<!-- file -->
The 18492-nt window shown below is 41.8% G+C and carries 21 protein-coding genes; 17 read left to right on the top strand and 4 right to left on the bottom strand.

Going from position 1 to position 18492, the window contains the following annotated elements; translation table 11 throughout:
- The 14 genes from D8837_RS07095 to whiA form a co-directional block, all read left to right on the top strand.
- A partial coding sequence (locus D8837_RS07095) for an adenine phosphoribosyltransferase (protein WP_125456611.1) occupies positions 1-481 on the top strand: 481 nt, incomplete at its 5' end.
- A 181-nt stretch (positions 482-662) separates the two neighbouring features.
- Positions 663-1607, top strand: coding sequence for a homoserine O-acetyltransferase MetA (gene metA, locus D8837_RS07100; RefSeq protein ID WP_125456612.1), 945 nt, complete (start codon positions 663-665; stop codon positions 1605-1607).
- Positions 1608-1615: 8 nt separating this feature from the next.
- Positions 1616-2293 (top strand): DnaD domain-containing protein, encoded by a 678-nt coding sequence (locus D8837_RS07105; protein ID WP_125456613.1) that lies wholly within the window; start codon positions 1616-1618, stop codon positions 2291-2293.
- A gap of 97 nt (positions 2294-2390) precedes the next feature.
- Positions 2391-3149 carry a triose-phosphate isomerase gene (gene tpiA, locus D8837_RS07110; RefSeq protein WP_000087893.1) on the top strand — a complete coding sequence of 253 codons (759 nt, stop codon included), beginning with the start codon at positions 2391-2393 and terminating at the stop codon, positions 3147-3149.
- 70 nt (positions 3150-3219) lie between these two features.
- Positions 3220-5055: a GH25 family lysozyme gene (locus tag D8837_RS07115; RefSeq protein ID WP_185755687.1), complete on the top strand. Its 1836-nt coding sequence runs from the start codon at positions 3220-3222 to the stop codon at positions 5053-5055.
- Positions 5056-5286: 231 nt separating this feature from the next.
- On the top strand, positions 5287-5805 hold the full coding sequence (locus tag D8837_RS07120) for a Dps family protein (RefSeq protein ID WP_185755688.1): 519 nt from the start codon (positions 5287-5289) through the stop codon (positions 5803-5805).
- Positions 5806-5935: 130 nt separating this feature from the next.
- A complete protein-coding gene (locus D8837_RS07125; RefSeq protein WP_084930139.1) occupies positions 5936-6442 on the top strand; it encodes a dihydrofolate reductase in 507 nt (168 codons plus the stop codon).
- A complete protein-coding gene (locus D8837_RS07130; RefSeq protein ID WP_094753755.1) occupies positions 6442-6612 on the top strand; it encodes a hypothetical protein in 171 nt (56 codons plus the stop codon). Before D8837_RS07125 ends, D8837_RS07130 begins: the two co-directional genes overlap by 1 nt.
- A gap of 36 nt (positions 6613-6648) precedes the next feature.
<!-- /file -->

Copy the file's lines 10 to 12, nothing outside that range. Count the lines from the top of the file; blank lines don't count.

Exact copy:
- Positions 2391-3149 carry a triose-phosphate isomerase gene (gene tpiA, locus D8837_RS07110; RefSeq protein WP_000087893.1) on the top strand — a complete coding sequence of 253 codons (759 nt, stop codon included), beginning with the start codon at positions 2391-2393 and terminating at the stop codon, positions 3147-3149.
- 70 nt (positions 3150-3219) lie between these two features.
- Positions 3220-5055: a GH25 family lysozyme gene (locus tag D8837_RS07115; RefSeq protein ID WP_185755687.1), complete on the top strand. Its 1836-nt coding sequence runs from the start codon at positions 3220-3222 to the stop codon at positions 5053-5055.